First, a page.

Echinomycin has been used unsuccessfully in the treatment of solid tumors but not previously evaluated in the patients with haematological malignancies. OncoImmune’s founders have demonstrated that echinomycin is highly effective at selectively targeting leukemia stem cells (LSCs) and we are developing novel formulations of Echinomycin for the treatment of Acute myeloid leukemia (AML).
AML is a fast-growing form of cancer of the blood and bone marrow, and the most common type of acute leukemia. Treatment of AML is usually divided into 2 chemotherapy (chemo) phases: Remission Induction which is aimed at getting rid of as many leukemia cells as possible, and Consolidation (post-remission therapy) which aims to destroy any remaining leukemia cells and prevent a relapse. However, while current therapy can result in complete remission (CR) in the majority of AML cases, relapsed AML (rAML) occurs in >50% patients within two years of CR. Among them, more than 60% succumb to AML within two years of relapse and is generally resistant to chemotherapy. Recent studies suggest that leukemia stem cells (LSC) are highly resistant to conventional chemotherapy and thus likely responsible for relapse. Therefore, therapeutic elimination of LSC may offer a new strategy for the treatment of rAML.
Echinomycin is a DNA intercalating cyclic peptide which belongs to a member of quinoxaline antibiotics originally isolated from Streptomyces echinatus. Because of its anti-neoplastic activities against murine tumors, echinomycin was brought into clinical development for solid tumors by the National Cancer Institute (NCI) in multiple phase I and phase II studies. However, the dose-limiting toxicity (DLT) in all trials, regardless of schedule, was severe and often protracted and echinomycin was not consistently effective for adult patients with solid tumors. Accordingly, clinical development of echinomycin was discontinued.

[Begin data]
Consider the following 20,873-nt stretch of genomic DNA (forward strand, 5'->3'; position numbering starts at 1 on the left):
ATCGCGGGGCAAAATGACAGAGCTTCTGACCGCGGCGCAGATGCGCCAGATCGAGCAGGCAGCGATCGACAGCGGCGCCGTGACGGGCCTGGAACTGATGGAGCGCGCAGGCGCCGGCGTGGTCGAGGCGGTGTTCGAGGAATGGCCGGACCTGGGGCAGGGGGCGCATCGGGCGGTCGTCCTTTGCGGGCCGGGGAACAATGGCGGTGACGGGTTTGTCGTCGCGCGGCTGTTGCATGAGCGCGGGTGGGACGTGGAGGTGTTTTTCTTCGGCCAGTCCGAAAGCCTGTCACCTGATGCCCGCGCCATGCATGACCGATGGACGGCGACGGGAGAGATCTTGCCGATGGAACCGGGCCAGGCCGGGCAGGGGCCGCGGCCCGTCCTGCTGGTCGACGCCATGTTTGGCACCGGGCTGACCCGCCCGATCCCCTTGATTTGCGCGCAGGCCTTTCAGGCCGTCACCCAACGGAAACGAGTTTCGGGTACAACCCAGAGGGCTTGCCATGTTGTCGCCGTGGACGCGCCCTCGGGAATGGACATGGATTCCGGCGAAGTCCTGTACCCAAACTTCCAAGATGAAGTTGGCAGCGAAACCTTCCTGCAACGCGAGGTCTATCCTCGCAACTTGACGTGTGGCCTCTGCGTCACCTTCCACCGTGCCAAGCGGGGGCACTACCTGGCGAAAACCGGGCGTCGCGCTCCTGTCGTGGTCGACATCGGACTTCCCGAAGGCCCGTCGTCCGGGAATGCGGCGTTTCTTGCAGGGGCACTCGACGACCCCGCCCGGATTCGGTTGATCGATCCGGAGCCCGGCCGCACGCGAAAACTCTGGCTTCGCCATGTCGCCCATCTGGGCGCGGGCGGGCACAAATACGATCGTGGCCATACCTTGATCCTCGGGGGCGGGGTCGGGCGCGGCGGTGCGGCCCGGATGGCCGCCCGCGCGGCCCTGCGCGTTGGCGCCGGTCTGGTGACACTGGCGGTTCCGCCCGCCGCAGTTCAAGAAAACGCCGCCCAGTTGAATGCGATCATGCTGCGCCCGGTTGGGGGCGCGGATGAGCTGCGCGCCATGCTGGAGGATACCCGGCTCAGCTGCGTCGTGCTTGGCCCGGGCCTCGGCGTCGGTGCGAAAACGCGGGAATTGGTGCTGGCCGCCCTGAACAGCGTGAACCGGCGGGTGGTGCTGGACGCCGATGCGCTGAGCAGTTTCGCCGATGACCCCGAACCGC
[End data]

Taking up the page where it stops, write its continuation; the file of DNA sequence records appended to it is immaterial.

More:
Using a transgenic mouse model of lymphoma/leukemia, OncoImmune’s founders identified a subset of cells with stem cell like self renewing properties. This cell population was found to be particularly susceptible to the HIF-1a inhibitor, echinomycin, whereas inhibitors of other pathways had little to no effect on cell viability. Furthermore, the lymphoma CSCs were approximately 100-fold more sensitive than normal hematopoeitic progenitor cells (HPCs) and echinomycin treatment results in long-lasting elimination of lymphoma CSCs as demonstrated by a complete lack of recurrence in treated mice. The HIF-1a -Notch pathway was determined to be essential for the maintenance of these cancer stem cells (CSCs) in hematological malignancies under normoxia.
Leukemia stem cells (LSCs) from AML display a similar increase in HIF-1a expression. The inhibitory effect of echinomycin was demonstrated in 7 independent primary AML samples taken from the bone marrow (BM) or peripheral blood (PB). In the xenogeneic model of human AML, short-term treatment by echinomycin prevented serial transplantation of AML, supporting the use of echinomycin as a therapeutic agent for AML.
The major limitation of echinomycin as a drug product, is the narrow therapeutic window due to its short half life. OncoImmune is developing new formulations of echinomycin with increased half life and we have received orphan drug designation from the FDA for the treatment of AML.